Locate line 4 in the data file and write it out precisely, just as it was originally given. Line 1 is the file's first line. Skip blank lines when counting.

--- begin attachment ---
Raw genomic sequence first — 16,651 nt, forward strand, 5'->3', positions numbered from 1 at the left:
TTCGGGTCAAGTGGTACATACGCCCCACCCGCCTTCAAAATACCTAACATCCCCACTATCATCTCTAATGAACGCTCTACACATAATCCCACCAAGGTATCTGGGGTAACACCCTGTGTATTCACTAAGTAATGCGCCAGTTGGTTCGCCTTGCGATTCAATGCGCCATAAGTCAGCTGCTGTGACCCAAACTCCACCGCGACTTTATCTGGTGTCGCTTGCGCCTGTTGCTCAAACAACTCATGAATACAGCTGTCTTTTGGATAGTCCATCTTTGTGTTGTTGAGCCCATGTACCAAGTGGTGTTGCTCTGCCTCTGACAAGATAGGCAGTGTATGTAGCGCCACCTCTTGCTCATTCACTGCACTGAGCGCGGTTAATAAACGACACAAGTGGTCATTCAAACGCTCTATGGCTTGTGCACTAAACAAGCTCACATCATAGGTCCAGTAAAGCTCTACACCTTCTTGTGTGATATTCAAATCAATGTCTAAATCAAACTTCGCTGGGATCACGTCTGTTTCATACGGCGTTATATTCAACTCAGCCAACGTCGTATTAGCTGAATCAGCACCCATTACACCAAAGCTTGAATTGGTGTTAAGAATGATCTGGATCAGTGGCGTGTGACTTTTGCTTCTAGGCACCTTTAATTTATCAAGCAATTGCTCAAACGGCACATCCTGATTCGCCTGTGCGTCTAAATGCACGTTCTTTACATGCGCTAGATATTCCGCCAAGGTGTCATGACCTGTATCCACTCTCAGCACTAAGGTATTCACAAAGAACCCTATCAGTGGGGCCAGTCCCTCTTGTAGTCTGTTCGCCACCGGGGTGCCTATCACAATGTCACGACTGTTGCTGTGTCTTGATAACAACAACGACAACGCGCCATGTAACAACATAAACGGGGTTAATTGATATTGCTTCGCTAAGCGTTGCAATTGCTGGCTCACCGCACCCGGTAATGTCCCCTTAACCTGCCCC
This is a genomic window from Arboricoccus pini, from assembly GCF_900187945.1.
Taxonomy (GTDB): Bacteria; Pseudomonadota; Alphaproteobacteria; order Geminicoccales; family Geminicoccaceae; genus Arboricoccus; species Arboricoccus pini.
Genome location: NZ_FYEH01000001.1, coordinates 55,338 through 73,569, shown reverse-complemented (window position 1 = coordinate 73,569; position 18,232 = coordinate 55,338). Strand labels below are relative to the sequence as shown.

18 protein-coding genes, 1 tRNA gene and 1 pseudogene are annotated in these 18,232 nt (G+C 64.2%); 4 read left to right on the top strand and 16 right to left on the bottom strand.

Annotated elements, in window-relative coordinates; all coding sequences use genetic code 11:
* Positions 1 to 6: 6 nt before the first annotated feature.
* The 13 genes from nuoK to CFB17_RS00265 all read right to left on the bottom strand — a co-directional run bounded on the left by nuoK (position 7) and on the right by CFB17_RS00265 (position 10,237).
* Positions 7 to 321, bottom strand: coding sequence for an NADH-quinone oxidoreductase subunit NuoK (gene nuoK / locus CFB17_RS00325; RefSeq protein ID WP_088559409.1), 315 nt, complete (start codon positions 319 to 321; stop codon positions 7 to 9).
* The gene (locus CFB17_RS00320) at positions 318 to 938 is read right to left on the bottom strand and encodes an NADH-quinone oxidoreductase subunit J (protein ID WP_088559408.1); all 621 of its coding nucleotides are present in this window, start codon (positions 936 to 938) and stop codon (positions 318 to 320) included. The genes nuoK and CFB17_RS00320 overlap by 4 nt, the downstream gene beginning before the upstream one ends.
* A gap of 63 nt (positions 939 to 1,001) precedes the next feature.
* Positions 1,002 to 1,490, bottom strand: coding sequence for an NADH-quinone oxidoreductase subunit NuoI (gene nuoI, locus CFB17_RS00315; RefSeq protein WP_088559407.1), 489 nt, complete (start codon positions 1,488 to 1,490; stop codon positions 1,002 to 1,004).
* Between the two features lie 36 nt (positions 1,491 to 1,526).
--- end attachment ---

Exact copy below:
Taxonomy (GTDB): Bacteria; Pseudomonadota; Alphaproteobacteria; order Geminicoccales; family Geminicoccaceae; genus Arboricoccus; species Arboricoccus pini.